VTech to Pay $650K to Settle Kids' Privacy Case

Toy Maker Settles Suit Over Hack of Kids' Personal Data

The FTC's complaint accused the company of collecting the personal information of hundreds of thousands of children through an app called Kid Connect that was used with some of VTech's electronic toys. VTech will pay the FTC $US650,000 over charges it violated the Children's Online Privacy Protection Act (COPPA) and "failing to take reasonable steps to secure the data it collected", according to an FTC statement released this week. The two are part of Hong Kong-based VTech Holdings Ltd.

Hong Kong-based digital toy and gadget maker VTech Holdings has agreed to pay Dollars 650,000 to settle a lawsuit filed by the US Department of Justice on behalf of the Federal Trade Commission (FTC) for violation of online privacy laws for children.

In addition to the monetary settlement, VTech is permanently prohibited from violating COPPA in the future and from misrepresenting its security and privacy practices as part of the proposed settlement.

At the end of 2015, details about a massive security breach at VTech emerged, revealing that hackers broke into the company's servers, gaining access to the customer accounts of nearly five million parents and over six million children worldwide.

Children's information was linked to their parents' so that the hacker could tie a photo found on a kids' account to their physical address, according to the complaint.

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In its complaint, the FTC had claimed VTech collected personal information from parents on an online platform called Learning Lodge Navigator, where the Kid Connect app could be downloaded. VTech will also agree to a stricter set of compliance requirements, including regular third-party security audits to check whether it is properly storing and encrypting its collected information, and to make sure it is getting express consent from parents before it collects and personal information. Currently, both web-based platforms are unavailable.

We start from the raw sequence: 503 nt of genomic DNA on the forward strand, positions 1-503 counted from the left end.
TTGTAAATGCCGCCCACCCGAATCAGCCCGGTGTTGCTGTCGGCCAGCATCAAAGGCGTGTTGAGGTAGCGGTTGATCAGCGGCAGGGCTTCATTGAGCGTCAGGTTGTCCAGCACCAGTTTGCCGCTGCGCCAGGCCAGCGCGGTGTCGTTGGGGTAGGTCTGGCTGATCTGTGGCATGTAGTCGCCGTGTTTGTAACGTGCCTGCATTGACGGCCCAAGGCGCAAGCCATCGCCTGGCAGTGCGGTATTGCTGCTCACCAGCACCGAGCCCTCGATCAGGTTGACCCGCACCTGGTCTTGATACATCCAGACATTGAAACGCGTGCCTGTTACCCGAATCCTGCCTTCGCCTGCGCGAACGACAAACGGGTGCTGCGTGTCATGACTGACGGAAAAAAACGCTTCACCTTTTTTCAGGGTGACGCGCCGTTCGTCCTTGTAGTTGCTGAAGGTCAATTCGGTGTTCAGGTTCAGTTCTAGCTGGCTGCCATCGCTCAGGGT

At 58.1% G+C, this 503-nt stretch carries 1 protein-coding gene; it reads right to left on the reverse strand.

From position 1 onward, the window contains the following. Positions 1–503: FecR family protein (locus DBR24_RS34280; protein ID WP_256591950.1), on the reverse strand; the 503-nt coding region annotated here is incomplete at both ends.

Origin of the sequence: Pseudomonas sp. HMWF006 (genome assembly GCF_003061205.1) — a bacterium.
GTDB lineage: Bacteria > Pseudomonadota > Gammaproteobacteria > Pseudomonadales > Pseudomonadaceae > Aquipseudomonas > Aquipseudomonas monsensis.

VTech spokeswoman Kaleigh Steinorth said the company did give notice and get parents' consent and designed Kid Connect in a way that ensured parents knew how the system worked and what information would be collected. Yet VTech did not encrypt the information, the agency stated. "Following the cyberattack incident, we updated our data-security policy and adopted rigorous measures to strengthen the protection of our customers' data".

The FTC has pursued numerous cases alleging violations of federal privacy law over the years against developers of online games and apps.

Numerous technology companies, including Facebook and Google, have been pushing to reach younger audiences with their products.